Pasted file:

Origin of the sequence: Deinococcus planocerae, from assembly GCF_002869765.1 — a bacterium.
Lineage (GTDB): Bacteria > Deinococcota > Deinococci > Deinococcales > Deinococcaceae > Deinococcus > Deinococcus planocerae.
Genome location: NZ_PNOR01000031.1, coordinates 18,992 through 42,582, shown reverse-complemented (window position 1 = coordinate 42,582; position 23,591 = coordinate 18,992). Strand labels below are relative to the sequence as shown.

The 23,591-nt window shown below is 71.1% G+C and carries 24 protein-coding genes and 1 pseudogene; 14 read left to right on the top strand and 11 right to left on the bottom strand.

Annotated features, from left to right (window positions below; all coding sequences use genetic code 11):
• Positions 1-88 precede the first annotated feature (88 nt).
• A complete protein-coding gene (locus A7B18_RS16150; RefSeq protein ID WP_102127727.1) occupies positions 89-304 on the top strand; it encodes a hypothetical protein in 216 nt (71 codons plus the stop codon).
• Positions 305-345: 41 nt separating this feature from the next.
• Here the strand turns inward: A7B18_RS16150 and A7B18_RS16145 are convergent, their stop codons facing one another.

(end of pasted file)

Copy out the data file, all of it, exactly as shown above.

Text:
Origin of the sequence: Deinococcus planocerae, from assembly GCF_002869765.1 — a bacterium.
Lineage (GTDB): Bacteria > Deinococcota > Deinococci > Deinococcales > Deinococcaceae > Deinococcus > Deinococcus planocerae.
Genome location: NZ_PNOR01000031.1, coordinates 18,992 through 42,582, shown reverse-complemented (window position 1 = coordinate 42,582; position 23,591 = coordinate 18,992). Strand labels below are relative to the sequence as shown.

The 23,591-nt window shown below is 71.1% G+C and carries 24 protein-coding genes and 1 pseudogene; 14 read left to right on the top strand and 11 right to left on the bottom strand.

Annotated features, from left to right (window positions below; all coding sequences use genetic code 11):
• Positions 1-88 precede the first annotated feature (88 nt).
• A complete protein-coding gene (locus A7B18_RS16150; RefSeq protein ID WP_102127727.1) occupies positions 89-304 on the top strand; it encodes a hypothetical protein in 216 nt (71 codons plus the stop codon).
• Positions 305-345: 41 nt separating this feature from the next.
• Here the strand turns inward: A7B18_RS16150 and A7B18_RS16145 are convergent, their stop codons facing one another.